Kabir Shahani first pursued postsecondary studies knowing he wanted to make an impact. At first, he thought the only avenue to do so was to become a policy analyst and work in government, but he eventually found a less traditional path to creating change.
He is now the Manager of Capital Funding at the Rural Development Network’s (RDN) Sustainable Housing Initiative. This not-for-profit serves rural and remote communities by helping them navigate their housing-related needs and supports them in obtaining funding for different housing projects such as women's shelters. Not only does Kabir create an impact on a community level, but a national one as well. The RDN publishes guidebooks on developing sustainable affordable housing across Canada.
“When you work in the not-for-profit sector, you can see that you're doing something. Yes, I’m a small piece to this whole puzzle, but when a women’s shelter goes up, a few more people escape domestic violence. It’s nice to know that I had a small say in [a project like that].”
How did Kabir get to where he is today? Confidence is key, and it was instilled in him when he was still just a “kid” at Hudson.
Kabir joined Hudson College in Grade 4. After negative experiences at his previous school, he found Hudson to be a safe and supportive environment. He enjoyed the strong relationships he built with his teachers due to the small class sizes and appreciated how his teachers understood his strengths and weaknesses.
“When you have teachers who don’t treat you like a kid, it helps and prepares you for the real world. The reality is once you go into the university, you’re treated like an adult.”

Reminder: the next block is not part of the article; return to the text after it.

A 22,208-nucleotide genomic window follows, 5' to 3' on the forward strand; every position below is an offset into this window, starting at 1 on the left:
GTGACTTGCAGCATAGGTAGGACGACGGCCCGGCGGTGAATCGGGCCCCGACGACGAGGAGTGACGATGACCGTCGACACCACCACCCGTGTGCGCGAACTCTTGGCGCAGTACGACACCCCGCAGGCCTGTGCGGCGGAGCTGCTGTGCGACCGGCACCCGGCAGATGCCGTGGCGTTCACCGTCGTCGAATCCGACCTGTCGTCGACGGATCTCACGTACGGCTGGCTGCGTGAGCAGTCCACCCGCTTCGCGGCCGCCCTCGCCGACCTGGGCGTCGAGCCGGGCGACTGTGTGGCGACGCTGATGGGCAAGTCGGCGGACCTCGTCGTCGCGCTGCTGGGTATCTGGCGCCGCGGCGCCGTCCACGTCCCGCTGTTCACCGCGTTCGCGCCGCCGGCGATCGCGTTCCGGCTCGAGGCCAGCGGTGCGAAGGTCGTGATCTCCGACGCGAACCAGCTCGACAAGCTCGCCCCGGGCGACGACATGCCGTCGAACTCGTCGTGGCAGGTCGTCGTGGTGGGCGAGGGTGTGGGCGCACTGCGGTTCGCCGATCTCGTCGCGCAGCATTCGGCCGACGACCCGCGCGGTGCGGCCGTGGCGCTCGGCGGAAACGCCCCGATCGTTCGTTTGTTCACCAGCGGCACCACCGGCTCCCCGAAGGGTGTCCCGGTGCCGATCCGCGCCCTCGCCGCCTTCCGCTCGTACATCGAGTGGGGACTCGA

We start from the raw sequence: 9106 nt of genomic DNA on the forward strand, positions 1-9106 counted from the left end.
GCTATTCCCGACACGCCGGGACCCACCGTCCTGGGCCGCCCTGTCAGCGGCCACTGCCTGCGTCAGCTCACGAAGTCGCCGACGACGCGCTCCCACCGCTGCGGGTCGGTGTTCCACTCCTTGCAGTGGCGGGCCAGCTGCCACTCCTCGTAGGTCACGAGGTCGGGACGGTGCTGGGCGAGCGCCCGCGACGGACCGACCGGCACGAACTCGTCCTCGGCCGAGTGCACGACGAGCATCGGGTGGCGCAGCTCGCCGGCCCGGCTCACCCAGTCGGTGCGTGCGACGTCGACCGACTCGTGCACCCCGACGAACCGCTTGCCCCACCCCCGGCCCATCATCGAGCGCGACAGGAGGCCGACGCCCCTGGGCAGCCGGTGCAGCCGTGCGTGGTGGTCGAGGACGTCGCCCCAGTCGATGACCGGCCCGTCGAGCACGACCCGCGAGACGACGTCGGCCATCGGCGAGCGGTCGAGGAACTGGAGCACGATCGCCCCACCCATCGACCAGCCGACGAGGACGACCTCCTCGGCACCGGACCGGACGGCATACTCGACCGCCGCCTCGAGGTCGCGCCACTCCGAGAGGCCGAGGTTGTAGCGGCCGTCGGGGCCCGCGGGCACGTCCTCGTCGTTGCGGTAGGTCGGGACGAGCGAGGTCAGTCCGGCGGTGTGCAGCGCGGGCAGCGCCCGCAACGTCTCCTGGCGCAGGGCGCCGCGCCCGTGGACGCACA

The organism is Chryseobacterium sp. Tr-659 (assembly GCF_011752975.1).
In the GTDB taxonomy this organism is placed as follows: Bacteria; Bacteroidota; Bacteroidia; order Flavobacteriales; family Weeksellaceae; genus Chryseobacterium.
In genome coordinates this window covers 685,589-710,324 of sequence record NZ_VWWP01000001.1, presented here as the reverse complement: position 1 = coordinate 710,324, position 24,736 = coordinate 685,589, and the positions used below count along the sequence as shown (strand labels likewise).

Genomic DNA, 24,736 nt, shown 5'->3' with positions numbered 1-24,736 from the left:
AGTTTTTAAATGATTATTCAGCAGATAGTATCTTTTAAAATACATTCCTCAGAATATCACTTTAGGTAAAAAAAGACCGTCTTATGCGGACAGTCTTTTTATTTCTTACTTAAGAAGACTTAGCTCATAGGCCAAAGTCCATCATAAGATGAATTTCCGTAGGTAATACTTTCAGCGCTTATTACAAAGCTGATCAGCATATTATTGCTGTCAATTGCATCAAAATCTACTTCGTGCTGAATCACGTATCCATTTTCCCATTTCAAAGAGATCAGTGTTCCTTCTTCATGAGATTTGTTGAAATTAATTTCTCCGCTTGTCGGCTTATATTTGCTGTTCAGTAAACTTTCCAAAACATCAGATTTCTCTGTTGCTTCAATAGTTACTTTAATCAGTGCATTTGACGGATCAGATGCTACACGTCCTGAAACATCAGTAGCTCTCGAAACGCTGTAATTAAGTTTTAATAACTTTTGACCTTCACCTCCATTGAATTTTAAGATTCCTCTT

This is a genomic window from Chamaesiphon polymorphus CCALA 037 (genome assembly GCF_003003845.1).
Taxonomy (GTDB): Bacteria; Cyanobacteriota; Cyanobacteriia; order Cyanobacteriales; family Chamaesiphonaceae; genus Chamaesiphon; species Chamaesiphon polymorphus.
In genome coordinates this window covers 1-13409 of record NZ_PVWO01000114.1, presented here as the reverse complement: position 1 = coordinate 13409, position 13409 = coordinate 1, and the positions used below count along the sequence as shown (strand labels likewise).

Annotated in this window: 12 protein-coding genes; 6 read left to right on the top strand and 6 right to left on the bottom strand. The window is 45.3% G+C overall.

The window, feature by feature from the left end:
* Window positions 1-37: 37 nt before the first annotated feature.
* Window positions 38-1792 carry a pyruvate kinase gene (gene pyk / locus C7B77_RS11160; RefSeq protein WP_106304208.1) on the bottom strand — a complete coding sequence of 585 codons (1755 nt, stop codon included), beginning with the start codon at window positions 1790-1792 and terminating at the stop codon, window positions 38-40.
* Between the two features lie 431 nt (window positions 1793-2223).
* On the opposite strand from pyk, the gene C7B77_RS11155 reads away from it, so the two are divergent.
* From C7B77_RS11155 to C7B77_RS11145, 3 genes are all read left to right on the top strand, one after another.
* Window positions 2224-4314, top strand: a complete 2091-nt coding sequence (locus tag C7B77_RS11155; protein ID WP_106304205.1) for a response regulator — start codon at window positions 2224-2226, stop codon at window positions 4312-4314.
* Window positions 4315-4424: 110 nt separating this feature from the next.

Kabir’s favourite subject area in high school was social sciences. He enjoyed having engaging discussions with his teachers about the world around them: they always encouraged him to push his thinking further, and although their opinions would sometimes differ, he felt free to come to his own conclusions. These discussions helped Kabir make the most of his graduate studies at Queen’s University in Global Development.
“At a Master’s level of study, there’s a lot more thinking involved and time spent breaking apart concepts,” Kabir says, “The confidence that you get from a very young age stays with you, and you’ll have the confidence to tackle issues that can be uncomfortable or to question professors when you don’t agree with them.”
While at Queen’s, he took the initiative and expressed his interest in the environment and sustainability to his advisor. His advisor provided him with an internship opportunity at the International Institute for Sustainable Development (IISD), where he performed research on government economic response packages that targeted energy-efficient buildings throughout the world during the COVID-19 pandemic.
Undoubtedly, his postsecondary studies and internship at the International Institute for Sustainable Development prepared him for his current position. Still, Kabir believes it was the confidence he developed at Hudson that set the foundation.
“Everyone is capable of more than what they think. When you’re young, a lot of people think ‘I'm not able to do this’…” Kabir says, “But when you have support from your teachers in your developing years, it becomes much easier to follow your path.”